This section discusses how the SELinux API was implemented in the SELinux security module. Prior to merging SELinux into the mainline Linux 2.6 kernel, the SELinux API was implemented using a security system call multiplexer provided by the LSM kernel patch. However, this security system call was removed by the kernel developers during the Linux 2.5 development series, thereby requiring a reworking of the SELinux API to gain acceptance into mainline Linux. The SELinux API has been refactored into three components: a new /proc/pid/attr API for process attributes, the existing xattr API for file attributes (using a new security namespace), and a selinuxfs pseudo filesystem for the security policy API. Support for the SELinux extensions for System V and socket IPC will be investigated in the future. All three components of the new SELinux API are encapsulated by the libselinux library.

As part of the redesign of the SELinux API for Linux 2.6, SIDs were removed from the API, and only security contexts are now passed by the API calls. This approach provided a better fit with both the /proc-based interface and the xattr-based interface, as well as providing a better fit with the needs of most applications. It also allows for future implementation of kernel tracking of SID usage and safe reclamation of unused SIDs. For applications that would benefit from a SID abstraction, e.g. userspace object managers such as dbusd, nscd, or X, a userspace SID table was implemented in libselinux along with the userspace AVC.

Prior to merging SELinux into mainline Linux 2.6, extended system calls such as execve_secure, open_secure and stat_secure were implemented by SELinux to allow security information to be provided or returned by a call. In the original SELinux kernel patch, these calls were implemented internally by extending the internal kernel functions to optionally pass and process SID parameters. This approach was viewed as enhancing the Linux API to incorporate security as a first class notion, retaining the original calls for compatibility but re-implementing them internally by passing default SIDs to the extended internal functions. Later, in the LSM-based SELinux, to reduce the invasiveness of SELinux, the calls were re-implementing by passing SIDs via fields in the task security structure to and from the security hook functions. However, this approach of a parallel set of extended calls for existing system calls was not welcomed by the kernel developers.

Based on kernel developer feedback, the extended system calls of the original SELinux API were replaced with separate set-attribute calls that precede an ordinary call. For example, a call to execve_secure is replaced with a call to setexeccon to set the desired exec security context followed by a call to execve to perform the exec. Similarly, a call to open_secure or mkdir_secure is replaced with a call to setfscreatecon to set the desired filesystem creation context followed by a call to open or mkdir to perform the file creation. The exec context and fscreate context are attributes of the process like the umask; if set, they are applied to all subsequent execve or file creation calls until they are explicitly cleared via setexeccon or setfscreatecon calls with a NULL argument or they are automatically cleared after an execve (i.e. reset upon each new program execution). Within libselinux, these calls are implemented via writes to /proc/self/attr/exec and /proc/self/attr/fscreate nodes. Note that a process can only set its own exec and fscreate contexts.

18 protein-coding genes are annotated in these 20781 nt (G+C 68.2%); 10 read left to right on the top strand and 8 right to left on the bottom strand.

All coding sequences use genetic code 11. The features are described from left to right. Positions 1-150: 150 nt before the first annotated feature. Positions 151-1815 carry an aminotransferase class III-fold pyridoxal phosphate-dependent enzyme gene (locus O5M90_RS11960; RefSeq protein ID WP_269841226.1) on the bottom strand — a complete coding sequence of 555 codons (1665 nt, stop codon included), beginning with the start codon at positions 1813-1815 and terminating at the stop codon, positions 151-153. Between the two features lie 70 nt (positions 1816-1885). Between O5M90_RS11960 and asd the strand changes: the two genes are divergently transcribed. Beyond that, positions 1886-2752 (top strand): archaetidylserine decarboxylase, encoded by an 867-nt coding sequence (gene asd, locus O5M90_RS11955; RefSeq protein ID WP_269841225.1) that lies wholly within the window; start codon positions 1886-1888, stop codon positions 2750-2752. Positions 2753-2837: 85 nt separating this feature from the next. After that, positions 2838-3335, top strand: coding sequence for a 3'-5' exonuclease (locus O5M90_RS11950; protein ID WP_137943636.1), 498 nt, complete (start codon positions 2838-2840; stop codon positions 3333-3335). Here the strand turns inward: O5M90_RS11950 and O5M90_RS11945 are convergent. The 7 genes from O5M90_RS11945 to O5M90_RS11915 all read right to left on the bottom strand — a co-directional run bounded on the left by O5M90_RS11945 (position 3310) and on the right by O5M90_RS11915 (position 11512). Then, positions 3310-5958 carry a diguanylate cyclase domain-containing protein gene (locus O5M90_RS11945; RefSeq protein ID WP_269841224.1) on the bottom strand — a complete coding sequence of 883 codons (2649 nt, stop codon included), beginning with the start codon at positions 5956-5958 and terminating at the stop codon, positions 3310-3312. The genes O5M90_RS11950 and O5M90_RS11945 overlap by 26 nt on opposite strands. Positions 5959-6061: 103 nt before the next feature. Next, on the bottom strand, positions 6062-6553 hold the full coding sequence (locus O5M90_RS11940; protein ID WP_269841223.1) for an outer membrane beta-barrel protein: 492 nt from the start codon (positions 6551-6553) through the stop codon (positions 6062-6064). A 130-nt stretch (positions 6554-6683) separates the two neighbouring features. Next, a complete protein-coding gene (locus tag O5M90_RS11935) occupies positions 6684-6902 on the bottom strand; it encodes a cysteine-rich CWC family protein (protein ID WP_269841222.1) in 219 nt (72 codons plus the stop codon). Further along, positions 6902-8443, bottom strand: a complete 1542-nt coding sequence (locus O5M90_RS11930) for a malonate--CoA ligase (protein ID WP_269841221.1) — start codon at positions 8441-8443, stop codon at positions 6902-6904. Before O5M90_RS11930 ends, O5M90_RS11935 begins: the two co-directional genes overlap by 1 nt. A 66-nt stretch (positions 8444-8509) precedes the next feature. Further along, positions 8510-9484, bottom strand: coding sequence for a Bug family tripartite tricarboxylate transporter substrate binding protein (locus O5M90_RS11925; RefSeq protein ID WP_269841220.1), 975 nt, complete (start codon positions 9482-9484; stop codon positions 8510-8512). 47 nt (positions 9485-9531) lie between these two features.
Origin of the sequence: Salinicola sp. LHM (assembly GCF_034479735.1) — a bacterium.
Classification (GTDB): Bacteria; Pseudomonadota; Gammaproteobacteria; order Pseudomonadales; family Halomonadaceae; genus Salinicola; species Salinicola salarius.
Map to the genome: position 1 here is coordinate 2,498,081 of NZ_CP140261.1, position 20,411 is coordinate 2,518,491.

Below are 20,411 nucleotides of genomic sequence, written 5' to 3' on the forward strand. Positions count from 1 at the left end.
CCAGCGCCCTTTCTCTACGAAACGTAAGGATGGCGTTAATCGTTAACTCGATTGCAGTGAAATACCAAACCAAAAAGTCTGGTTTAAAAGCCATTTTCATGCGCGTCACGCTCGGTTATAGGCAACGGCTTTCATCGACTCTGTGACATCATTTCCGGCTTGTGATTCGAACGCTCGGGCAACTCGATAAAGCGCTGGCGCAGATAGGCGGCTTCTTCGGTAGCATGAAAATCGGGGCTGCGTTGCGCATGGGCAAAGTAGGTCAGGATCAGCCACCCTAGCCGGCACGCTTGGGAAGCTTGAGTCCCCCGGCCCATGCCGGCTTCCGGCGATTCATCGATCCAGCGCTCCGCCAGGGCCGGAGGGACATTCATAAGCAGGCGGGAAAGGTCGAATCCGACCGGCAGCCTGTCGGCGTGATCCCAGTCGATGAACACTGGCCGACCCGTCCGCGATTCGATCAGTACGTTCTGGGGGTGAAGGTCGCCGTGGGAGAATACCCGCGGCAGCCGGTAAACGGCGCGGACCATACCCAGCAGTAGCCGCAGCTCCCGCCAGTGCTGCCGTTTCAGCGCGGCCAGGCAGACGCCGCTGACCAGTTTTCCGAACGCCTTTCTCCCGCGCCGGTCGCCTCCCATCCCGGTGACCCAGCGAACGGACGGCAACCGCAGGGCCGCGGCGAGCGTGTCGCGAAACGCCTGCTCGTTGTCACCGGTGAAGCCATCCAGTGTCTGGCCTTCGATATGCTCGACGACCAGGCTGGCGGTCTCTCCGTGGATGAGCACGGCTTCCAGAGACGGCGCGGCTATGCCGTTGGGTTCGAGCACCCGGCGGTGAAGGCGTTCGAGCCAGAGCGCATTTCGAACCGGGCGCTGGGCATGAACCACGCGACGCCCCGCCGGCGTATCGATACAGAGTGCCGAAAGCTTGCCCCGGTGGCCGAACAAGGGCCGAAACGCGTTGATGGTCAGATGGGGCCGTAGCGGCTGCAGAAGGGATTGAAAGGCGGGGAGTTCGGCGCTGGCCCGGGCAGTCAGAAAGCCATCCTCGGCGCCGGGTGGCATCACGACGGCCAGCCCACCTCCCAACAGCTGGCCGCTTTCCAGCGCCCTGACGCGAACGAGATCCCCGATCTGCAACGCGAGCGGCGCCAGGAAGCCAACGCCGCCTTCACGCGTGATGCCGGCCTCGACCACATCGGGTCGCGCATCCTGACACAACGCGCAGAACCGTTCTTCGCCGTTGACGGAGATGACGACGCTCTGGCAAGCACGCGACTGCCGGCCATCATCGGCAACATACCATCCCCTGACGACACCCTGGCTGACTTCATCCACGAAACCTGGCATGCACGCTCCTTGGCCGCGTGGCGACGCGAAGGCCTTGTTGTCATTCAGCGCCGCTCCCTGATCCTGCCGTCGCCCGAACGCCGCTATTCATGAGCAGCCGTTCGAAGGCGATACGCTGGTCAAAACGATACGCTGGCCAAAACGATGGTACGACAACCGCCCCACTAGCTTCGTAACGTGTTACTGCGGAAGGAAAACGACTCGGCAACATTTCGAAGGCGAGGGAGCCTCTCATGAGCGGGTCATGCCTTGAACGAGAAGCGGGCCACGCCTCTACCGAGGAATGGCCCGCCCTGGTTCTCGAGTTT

The new SELinux API allows for simplification of applications that merely wish to set a single exec or fscreate context and have it applied for any subsequent execve or file creation call, since the setting of the context can be performed up front and the SID/context does not need to be passed around by the application functions. The API also avoids the need to extend various library functions (e.g. execl*, execv*, popen/pclose, fopen) that internally perform execve or file creation calls, since the caller can simply set the exec or fscreate context prior to making the ordinary library function call and have the context automatically applied when the execve or file creation call is made by the library function.

However, this API does require additional care to be taken by library functions to save and restore the exec or fscreate contexts if they need to set them temporarily for their own processing (e.g. to preserve the security context on /etc/shadow) and by signal handlers to save, reset, and restore these contexts if the signal handler calls execve or a file creation call. The setting of the /proc/pid/attr attributes is not supported for multi-threaded processes.